How to overcome denial


Renovate the family denial banner with darryl schoeman and thisiswhatihavetosay in conjunction with Glenwood Community Church (Durban, South Africa)

My church (Glenwood Community Church, Durban) started a new series this Sunday entitled “Renovate the Family”. As part of the series, all the Bible study’s and homecells are running with the theme, and the first topic that we dealt with was on denial.

The message is essentially that we are all living with some form of denial. For some, the denial is “big”, whilst for others it is “small”. It is even such that those that do not believe they are “in denial”, are in fact already exercising denial: Romans 7:18 (NIV) says “I know that nothing good lives in me, that is, in my sinful nature. For I have the desire to do what is good, but I cannot carry it out.” So the bottom line is that there ARE areas in our life that we are ashamed of or that hold us back, and the first step to recovery, to renovating the family, is to acknowledge this denial.

There is however a subtlety to denial too. For those that really and genuinely believe that they have “worked through” all their past hurts and issues, will genuinely believe (deny) that they have any problems. So the challenge is, how do we identify when we are in denial? How can we “measure” whether we are in denial or not? What do we look for in our lives – or look for the lack thereof – to help us determine our level of denial?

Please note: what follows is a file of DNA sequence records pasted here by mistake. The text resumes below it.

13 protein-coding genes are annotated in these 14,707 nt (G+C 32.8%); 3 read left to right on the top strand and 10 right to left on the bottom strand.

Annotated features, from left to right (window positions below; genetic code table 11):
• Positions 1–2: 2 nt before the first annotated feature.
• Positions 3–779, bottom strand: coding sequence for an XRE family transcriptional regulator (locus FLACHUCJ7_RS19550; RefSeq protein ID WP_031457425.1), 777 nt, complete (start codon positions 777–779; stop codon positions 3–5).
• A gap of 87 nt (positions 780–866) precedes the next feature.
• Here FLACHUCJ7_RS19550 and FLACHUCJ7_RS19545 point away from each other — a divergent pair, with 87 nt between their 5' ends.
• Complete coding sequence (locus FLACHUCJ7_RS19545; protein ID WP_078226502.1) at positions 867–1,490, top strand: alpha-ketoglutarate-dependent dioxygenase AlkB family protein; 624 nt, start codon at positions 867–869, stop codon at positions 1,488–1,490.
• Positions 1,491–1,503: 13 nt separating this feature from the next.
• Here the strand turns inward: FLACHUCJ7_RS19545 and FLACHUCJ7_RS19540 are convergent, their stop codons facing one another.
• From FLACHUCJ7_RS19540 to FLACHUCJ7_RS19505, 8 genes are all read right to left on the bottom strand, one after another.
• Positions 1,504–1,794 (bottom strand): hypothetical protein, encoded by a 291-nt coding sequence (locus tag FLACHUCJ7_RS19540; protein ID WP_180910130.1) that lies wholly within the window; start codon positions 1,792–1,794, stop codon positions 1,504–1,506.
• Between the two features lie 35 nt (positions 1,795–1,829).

I think the answer is fruit… the fruit of the Spirit; love, joy, peace, patience, kindness, goodness, faithfulness, gentleness, self-control (Galatians 5:22-23). We can determine our level of denial by looking how we reflect or carry the fruit of the Spirit in our daily lives. All born-again Christians should have all the fruit (in growing degrees as we mature). But where there is a lack of or lesser degree of a particular fruit, then we need to be looking as to why it is not there. To ignore a missing fruit, is in essence denial itself.

Ask God to help you determine why it is that you are not as fruitful in a particular fruit. The answer may come immediately, it may not. It may come from God, or it may come from a friend/spouse. But don’t deny that there are no problems. Celebrate recovery and find the cause of your denial.

What else can help us overcome denial?

my name is darryl
and this is what i have to say

The Deception of Music


Image of Bookcover of Worship Matters by Bob Kauflin on thisiswhatihavetosay.org.za with Darryl SchoemanAs part of my theological studies, I am busy with a book by Bob Kauflin called Worship Matters. It is a profoundly theological book on the subject of Christian worship, especially as it pertains to the musical aspect of worship.